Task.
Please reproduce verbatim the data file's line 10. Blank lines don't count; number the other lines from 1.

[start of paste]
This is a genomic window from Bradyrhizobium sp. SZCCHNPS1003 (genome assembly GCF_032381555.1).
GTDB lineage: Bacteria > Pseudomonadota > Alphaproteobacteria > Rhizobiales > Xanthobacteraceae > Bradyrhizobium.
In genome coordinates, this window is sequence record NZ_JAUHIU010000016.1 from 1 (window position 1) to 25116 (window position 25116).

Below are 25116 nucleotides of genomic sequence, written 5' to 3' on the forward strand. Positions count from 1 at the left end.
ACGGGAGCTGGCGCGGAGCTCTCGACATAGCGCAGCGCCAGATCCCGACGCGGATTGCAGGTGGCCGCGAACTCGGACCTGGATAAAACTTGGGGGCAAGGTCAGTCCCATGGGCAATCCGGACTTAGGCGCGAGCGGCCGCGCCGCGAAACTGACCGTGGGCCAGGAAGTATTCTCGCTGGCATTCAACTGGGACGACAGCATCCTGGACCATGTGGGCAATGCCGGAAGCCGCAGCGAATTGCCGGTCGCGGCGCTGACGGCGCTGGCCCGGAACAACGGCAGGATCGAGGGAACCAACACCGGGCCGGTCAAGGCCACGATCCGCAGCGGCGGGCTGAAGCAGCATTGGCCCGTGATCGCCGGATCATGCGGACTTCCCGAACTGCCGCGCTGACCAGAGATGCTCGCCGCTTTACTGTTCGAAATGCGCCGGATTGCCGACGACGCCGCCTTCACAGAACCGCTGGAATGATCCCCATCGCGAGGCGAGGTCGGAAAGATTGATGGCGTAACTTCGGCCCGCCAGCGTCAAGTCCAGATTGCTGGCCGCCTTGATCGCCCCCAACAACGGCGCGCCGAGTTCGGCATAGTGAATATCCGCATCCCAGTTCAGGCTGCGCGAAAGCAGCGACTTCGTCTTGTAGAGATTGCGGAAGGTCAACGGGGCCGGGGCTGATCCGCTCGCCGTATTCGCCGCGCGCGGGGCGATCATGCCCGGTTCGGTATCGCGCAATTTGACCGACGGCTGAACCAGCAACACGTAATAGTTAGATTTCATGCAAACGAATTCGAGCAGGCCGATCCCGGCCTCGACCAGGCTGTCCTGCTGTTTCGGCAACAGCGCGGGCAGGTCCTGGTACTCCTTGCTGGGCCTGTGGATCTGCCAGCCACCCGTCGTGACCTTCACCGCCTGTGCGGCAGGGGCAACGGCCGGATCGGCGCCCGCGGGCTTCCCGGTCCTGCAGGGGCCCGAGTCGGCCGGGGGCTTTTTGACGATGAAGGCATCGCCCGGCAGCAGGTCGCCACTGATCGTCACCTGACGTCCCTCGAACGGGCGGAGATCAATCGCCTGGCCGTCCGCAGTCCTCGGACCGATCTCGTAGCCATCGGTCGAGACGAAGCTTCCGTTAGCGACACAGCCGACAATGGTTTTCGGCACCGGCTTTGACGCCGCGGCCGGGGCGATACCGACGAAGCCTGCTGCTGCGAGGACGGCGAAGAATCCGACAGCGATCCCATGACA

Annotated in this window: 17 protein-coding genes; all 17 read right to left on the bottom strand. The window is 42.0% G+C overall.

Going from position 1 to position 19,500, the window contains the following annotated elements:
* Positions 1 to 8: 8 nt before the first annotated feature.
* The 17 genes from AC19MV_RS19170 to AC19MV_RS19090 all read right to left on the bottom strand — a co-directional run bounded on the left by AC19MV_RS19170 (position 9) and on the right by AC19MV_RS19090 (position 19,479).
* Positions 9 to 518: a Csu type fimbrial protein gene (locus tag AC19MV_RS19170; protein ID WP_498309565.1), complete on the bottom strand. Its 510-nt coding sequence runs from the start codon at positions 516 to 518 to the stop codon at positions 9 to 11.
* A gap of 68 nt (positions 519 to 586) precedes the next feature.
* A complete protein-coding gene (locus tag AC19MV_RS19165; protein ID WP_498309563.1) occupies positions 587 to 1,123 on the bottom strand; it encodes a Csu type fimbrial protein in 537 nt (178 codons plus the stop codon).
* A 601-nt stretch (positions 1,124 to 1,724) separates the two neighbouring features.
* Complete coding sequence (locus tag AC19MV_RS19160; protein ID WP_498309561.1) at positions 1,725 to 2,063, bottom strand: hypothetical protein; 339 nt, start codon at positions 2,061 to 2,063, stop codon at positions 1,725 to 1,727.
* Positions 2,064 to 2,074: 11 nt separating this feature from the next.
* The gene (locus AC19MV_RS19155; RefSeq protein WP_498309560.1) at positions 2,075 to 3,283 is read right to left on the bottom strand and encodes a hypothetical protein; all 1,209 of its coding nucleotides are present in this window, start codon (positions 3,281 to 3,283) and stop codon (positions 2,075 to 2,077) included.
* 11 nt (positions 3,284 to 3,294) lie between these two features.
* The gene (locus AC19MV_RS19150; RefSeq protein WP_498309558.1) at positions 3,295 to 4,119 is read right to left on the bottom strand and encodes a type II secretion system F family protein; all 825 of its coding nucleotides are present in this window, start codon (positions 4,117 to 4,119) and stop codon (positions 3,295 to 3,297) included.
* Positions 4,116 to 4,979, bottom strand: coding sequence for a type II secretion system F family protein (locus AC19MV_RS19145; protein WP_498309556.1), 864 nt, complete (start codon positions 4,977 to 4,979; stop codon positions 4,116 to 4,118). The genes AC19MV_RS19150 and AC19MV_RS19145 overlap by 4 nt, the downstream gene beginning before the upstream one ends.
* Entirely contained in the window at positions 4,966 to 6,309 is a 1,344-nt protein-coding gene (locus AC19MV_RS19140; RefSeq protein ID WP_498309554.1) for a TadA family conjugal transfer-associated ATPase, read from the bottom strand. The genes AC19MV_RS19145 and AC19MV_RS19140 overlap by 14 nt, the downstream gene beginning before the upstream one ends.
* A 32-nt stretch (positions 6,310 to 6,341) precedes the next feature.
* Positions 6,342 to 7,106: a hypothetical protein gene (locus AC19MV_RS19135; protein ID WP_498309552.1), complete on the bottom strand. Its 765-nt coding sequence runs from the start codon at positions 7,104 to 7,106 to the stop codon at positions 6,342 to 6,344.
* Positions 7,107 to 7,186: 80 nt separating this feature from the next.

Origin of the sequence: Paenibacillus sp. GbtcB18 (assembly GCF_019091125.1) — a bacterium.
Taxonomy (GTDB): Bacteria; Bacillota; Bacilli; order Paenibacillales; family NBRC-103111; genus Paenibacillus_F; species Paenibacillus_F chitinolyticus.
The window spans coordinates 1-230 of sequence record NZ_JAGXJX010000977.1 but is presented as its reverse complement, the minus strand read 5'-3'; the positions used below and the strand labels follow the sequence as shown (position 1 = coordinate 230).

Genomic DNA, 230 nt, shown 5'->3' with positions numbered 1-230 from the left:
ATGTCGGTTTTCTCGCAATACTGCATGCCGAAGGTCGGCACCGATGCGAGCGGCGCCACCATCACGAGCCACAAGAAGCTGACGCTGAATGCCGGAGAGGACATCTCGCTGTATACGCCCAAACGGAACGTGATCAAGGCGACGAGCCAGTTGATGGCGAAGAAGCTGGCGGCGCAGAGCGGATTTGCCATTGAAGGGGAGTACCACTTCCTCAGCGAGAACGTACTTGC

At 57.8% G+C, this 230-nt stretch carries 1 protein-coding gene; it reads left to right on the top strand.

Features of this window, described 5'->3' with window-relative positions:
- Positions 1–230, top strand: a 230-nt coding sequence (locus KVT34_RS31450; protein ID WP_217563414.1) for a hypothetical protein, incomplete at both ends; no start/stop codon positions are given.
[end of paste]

* Positions 9 to 518: a Csu type fimbrial protein gene (locus tag AC19MV_RS19170; protein ID WP_498309565.1), complete on the bottom strand. Its 510-nt coding sequence runs from the start codon at positions 516 to 518 to the stop codon at positions 9 to 11.